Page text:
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Implementing a National Crime Control Program - The Case of an Economic Crime Unit (From Implementing Criminal Justice Policies, P 33-46, 1982, Merry Morash, ed. - See NCJ-88296)

NCJ Number
J N Gurney
Date Published
14 pages
The goals of a national project can easily become subordinated to the more immediate concerns of the local agency carrying them out, as shown by the results from a local economic crime unit (ECU).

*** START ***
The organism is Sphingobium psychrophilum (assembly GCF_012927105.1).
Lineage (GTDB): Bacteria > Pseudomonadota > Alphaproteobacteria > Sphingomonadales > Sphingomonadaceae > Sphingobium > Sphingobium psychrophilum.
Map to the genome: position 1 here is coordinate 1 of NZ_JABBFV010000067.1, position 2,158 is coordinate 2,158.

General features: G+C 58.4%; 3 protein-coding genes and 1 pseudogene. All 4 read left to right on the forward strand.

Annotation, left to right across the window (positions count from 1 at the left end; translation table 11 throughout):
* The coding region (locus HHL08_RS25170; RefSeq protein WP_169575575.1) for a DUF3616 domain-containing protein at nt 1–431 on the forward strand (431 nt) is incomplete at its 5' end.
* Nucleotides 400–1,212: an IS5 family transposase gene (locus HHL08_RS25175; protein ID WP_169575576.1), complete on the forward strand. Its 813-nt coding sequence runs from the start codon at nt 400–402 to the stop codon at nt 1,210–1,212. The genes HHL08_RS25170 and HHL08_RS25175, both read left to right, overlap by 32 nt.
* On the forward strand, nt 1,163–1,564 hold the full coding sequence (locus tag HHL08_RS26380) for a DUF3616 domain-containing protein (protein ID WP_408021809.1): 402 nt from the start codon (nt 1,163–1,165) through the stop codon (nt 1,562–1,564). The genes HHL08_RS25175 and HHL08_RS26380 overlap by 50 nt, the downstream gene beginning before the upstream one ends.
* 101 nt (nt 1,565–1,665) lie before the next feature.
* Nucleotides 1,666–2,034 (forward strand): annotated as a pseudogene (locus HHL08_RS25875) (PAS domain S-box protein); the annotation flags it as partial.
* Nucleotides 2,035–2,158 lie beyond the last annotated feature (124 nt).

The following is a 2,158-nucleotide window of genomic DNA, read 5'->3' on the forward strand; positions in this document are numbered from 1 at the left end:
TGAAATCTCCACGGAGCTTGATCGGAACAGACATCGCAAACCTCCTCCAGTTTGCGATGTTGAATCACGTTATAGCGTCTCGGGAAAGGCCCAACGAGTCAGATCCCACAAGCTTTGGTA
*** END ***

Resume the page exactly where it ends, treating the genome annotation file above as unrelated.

The ECU was part of a nationwide project aimed at increasing the effectiveness of prosecution of such economic crimes as repair and merchandising frauds. The project began in 1973 using 15 pilot programs. The national guidelines specified that cases involving disadvantaged victims such as the elderly, poor, and minorities were to receive special attention since these were most likely to be harmed by economic crime and least likely to be able to protect themselves. Information from case reports, observations, interviews, and document reviews formed the basis of an assessment of one local unit's compliance with the guidelines. The ECU did not adhere very closely to either the guidelines by the national project or the criteria for case acceptance stated by its own staff. The unit did not give top priority to repair and merchandising swindles, did not emphasize cases involving multiple victims, and did not give special attention to cases involving disadvantaged victims. In addition, the ECU did not investigate or prosecute cases involving major sums. Instead, it concentrated on small-time welfare cheaters, most of whom were members of disadvantaged groups. These actions resulted both from the large numbers of cases presented by the welfare department and from the prosecutor's immediate goal of gaining large numbers of convictions to demonstrate successful job performance. Policymakers need to recognize that local agencies may selectively transform national directives to fit with preexisting arrangements. Tables, notes, and a list of seven references are included.